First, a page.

One way to bring us closer to an interpretation of ‘The Sick Rose’ is to compare it with another poem, one which Blake chose not to publish in Songs of Experience alongside ‘The Sick Rose’ but which was left in manuscript form. In his excellent study of Blake’s poetry, Blake’s Contrary States: The ‘Songs of Innocence and Experience’ as Dramatic Poems, D. G. Gillham productively compares ‘The Sick Rose’ with this manuscript poem:
I saw a chapel all of gold
That none did dare to enter in
And many weeping stood without
Weeping mourning worshipping
I saw a serpent rise between
The white pillars of the door
And he forcd & forcd & forcd
Down the golden hinges tore
And along the pavement sweet
Set with pearls and rubies bright
All his slimy length he drew
Till upon the altar white
Vomiting his poison out
On the bread & on the wine
So I turnd into a sty
And laid me down among the swine
As Gilham notes, this poem’s message is easier to analyse than the meaning of ‘The Sick Rose’: it’s clearly about ‘the religious and social prohibitions placed on sexual experience’ and how, when sexual desire inevitably leads to the breaking of religious ‘laws’ concerning intercourse, the whole ‘sanctuary is defiled’. The serpent in this manuscript poem is the ‘worm’ of ‘The Sick Rose’, entering and defiling with its ‘poison’.
‘The Sick Rose’, although written in clear, plain language, is an enigmatic poem whose meaning remains difficult to pin down. Therein lies much of its haunting power.
About William Blake
William Blake (1757-1827) is one of the key English poets of the late eighteenth and early nineteenth centuries. He is sometimes grouped with the Romantics, such as William Wordsworth and Samuel Taylor Coleridge, although much of his work stands apart from them and he worked separately from the Lake Poets.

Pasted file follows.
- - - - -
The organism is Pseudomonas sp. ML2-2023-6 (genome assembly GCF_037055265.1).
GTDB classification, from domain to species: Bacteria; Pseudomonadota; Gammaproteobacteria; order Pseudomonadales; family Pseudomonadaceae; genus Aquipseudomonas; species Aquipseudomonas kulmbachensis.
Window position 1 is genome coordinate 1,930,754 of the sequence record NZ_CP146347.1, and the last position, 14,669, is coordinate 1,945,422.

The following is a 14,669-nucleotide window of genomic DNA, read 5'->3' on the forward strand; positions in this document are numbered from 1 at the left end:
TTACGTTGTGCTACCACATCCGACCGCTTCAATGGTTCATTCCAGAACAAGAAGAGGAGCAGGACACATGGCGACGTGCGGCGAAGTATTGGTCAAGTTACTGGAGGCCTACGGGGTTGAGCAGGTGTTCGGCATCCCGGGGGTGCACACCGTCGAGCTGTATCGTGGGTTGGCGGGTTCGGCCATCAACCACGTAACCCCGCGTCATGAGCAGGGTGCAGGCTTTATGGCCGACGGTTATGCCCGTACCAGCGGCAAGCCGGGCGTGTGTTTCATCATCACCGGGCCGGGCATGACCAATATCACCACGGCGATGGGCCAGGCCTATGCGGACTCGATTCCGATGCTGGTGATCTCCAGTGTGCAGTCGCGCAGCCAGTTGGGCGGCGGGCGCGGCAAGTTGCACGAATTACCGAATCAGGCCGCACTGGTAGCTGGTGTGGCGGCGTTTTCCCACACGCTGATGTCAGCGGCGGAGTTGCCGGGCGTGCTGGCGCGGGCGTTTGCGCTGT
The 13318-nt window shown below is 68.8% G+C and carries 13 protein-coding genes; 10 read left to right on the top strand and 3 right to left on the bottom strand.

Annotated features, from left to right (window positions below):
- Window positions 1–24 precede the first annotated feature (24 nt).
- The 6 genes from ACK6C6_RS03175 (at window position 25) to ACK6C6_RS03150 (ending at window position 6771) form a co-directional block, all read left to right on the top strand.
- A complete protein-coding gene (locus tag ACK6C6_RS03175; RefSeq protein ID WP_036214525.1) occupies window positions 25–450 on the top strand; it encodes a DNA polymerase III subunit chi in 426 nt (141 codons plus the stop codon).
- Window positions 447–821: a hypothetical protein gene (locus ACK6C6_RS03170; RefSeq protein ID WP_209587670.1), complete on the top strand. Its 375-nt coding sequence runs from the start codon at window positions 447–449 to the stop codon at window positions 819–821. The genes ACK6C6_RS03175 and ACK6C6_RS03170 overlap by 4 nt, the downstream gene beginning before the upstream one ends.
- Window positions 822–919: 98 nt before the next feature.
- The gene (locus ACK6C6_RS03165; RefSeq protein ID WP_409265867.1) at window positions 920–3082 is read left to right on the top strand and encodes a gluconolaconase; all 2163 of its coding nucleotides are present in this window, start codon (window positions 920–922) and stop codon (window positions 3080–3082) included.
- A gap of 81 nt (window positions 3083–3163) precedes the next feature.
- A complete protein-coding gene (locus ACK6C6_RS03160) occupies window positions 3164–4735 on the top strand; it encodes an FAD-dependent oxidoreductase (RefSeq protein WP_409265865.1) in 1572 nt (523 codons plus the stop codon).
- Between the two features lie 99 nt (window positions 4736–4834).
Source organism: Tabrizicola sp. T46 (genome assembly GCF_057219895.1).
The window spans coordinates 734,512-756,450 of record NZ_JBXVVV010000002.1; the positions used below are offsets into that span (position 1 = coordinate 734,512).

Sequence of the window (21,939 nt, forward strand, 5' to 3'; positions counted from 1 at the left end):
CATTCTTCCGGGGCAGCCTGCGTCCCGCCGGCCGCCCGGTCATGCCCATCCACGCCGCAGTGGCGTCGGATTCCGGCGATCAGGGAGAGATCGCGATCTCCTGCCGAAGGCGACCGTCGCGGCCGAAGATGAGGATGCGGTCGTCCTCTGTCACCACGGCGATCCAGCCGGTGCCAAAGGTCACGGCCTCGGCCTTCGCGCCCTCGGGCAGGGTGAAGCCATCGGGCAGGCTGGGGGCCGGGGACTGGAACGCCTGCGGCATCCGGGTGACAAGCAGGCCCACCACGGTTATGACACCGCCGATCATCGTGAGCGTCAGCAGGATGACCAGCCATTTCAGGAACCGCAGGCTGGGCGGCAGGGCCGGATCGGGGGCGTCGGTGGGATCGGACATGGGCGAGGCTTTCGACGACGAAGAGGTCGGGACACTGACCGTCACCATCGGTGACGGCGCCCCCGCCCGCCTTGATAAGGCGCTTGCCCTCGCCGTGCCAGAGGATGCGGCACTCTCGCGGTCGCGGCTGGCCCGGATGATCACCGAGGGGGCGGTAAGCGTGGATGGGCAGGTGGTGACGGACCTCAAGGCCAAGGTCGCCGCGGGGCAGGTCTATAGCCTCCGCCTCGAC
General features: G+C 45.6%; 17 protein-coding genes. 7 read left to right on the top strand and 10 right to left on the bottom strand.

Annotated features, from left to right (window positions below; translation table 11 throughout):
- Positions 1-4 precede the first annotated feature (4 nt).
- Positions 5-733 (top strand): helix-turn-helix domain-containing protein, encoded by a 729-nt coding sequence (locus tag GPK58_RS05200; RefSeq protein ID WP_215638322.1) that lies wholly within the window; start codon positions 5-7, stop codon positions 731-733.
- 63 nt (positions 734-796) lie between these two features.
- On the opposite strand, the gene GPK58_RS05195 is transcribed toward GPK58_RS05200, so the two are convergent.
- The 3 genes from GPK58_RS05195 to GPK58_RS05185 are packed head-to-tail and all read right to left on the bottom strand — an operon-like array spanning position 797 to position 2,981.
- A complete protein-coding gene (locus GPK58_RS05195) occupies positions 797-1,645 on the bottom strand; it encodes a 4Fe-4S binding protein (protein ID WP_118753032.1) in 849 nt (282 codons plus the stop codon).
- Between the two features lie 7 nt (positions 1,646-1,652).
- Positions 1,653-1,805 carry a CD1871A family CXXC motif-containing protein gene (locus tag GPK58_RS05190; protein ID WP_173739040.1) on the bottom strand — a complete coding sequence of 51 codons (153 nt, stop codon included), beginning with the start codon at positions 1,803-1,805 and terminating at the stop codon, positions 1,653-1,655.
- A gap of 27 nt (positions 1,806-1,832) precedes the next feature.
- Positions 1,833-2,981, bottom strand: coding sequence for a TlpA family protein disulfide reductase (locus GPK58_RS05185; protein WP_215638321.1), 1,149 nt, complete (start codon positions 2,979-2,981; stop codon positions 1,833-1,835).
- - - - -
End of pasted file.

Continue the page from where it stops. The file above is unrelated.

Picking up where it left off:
Blake’s key themes are religion (verses from his poem Milton furnished the lyrics for the patriotic English hymn ‘Jerusalem’), poverty and the poor, and the plight of the most downtrodden or oppressed within society. He is not a ‘nature’ poet in the same way that his fellow Romantics are: he seldom writes with the countryside in mind as his principal theme, but draws on, for instance, the rich symbolism of the rose and the worm to create a poem that is symbolically suggestive and clearly about other things (sin, religion, shame, cruelty, evil).
In form and language, Blake’s poetry can appear deceptively simple. He is fond of the quatrain form and short lines (usually tetrameter, i.e., containing four ‘feet’). But his imagery and symbolism are often dense and complex, requiring deeper analysis to penetrate and unravel their manifold meanings.
Continue to explore the world of Blake’s poetry with our analysis of ‘The Lamb’, our overview of his poem known as ‘Jerusalem’, and his scathing indictment of poverty and misery in London. If you’re looking for a good edition of Blake’s work, we recommend Selected Poetry (Oxford World’s Classics). We’ve offered some tips for writing a brilliant English Literature essay here.
The author of this article, Dr Oliver Tearle, is a literary critic and lecturer in English at Loughborough University. He is the author of, among others, The Secret Library: A Book-Lovers’ Journey Through Curiosities of History and The Great War, The Waste Land and the Modernist Long Poem.
Image: William Blake’s illustration for ‘The Sick Rose’, 1826; via Wikimedia Commons.